Archives for category: 2020

For a group that’s all about public activities, we’re fairly private. We don’t do interviews much, we don’t generally accept invitations to go on podcasts. People don’t seek us out. We like to think we’ve had some influence on social norms around toplessness, but we’re not “influencers” in the Instagram sense. People rarely send us swag and ask us to promote it. And we like it that way.

Which made it all the more unusual that in the past few weeks we got approached by two total strangers asking if we’d tell the world about their cool thing.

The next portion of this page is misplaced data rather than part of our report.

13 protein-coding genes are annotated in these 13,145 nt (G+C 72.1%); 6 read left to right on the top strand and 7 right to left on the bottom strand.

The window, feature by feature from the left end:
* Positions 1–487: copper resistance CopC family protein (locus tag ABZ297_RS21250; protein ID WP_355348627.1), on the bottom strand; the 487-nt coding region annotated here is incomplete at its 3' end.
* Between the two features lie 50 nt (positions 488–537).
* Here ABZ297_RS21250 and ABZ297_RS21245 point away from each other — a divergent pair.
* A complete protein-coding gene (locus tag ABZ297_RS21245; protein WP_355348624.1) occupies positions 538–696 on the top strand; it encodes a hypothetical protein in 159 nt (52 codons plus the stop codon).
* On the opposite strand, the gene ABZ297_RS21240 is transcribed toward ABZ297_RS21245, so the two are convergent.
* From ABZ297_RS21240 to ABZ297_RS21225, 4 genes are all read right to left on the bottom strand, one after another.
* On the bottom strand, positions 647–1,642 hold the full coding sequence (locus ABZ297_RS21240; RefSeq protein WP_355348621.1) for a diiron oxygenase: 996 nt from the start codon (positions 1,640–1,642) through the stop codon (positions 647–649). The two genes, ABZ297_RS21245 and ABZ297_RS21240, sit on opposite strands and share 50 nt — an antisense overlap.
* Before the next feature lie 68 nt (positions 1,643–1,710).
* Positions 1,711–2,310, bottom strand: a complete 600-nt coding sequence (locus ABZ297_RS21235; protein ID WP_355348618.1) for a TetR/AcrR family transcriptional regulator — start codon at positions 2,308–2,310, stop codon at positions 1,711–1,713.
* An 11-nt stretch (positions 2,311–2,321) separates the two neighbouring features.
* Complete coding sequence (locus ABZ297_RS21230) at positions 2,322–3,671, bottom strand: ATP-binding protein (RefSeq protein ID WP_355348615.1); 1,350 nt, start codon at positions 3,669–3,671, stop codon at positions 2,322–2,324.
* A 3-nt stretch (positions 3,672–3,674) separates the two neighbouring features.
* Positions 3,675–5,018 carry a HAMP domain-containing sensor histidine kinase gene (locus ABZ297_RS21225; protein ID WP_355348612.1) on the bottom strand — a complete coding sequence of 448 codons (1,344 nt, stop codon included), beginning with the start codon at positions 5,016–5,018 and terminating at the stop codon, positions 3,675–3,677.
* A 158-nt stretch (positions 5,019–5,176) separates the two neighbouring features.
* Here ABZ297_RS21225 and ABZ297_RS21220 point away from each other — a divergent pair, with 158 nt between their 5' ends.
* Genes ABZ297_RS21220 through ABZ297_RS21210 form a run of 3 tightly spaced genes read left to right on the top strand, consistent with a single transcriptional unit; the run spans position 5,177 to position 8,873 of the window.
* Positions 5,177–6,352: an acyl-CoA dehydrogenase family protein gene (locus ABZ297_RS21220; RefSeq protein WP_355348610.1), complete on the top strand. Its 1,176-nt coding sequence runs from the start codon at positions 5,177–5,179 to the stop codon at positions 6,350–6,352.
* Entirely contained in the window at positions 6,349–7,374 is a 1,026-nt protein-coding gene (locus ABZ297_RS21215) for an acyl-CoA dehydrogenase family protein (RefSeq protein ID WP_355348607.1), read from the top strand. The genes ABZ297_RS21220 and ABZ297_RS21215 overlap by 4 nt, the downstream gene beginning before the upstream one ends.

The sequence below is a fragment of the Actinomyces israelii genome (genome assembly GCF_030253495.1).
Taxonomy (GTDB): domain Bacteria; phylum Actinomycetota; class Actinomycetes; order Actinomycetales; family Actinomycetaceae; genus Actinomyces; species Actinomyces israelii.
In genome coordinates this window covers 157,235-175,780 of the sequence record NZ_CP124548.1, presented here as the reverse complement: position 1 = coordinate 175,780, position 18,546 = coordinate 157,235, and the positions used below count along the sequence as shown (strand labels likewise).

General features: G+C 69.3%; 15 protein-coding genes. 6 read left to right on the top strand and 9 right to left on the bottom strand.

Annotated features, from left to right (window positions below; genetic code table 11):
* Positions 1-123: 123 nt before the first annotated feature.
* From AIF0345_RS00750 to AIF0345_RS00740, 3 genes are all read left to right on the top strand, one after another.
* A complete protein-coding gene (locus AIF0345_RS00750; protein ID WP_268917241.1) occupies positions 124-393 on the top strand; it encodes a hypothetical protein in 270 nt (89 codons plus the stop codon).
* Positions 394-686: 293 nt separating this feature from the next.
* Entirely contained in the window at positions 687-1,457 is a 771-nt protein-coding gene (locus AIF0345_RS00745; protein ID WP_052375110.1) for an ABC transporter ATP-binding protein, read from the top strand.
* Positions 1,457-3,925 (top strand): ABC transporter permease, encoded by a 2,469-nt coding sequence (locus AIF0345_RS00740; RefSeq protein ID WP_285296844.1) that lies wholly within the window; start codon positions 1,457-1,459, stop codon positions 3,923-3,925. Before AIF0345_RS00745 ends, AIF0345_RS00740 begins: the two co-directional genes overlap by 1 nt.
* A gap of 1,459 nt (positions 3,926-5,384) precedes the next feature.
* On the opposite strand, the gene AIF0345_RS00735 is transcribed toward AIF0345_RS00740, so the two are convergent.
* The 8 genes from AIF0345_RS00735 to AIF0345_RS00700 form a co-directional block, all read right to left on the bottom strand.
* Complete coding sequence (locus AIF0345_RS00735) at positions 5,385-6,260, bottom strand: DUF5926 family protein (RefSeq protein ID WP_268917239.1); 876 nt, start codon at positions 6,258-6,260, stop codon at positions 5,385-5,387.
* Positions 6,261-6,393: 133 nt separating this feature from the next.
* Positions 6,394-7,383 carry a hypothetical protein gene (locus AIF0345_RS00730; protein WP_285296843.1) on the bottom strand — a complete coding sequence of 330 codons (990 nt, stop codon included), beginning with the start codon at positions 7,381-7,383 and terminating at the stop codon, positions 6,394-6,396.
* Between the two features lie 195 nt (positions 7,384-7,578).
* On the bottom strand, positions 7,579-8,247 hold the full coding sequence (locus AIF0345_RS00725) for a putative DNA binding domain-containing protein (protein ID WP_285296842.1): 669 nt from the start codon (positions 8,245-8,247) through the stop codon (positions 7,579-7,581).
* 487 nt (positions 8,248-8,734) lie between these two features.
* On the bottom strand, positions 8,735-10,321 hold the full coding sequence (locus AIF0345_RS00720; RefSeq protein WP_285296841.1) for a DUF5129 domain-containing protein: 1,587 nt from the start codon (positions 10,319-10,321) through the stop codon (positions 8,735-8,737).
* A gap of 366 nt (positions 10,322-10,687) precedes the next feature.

One was a fellow in Berlin who wrote to say he’d spent the past three years creating an app called NATURISM that “lists nudist beaches, resorts, hotels and spas in 68 countries.” Would our members and readers of our blog be interested?

Well, not all our members consider themselves naturists; enjoying an afternoon in the park without a shirt on doesn’t necessarily mean going clothes-less all or most of the time. But many of us do like nude beaches, and though this isn’t the time to travel the world, eventually it will be again (one hopes). So, sure, why not, we downloaded his app and took a look.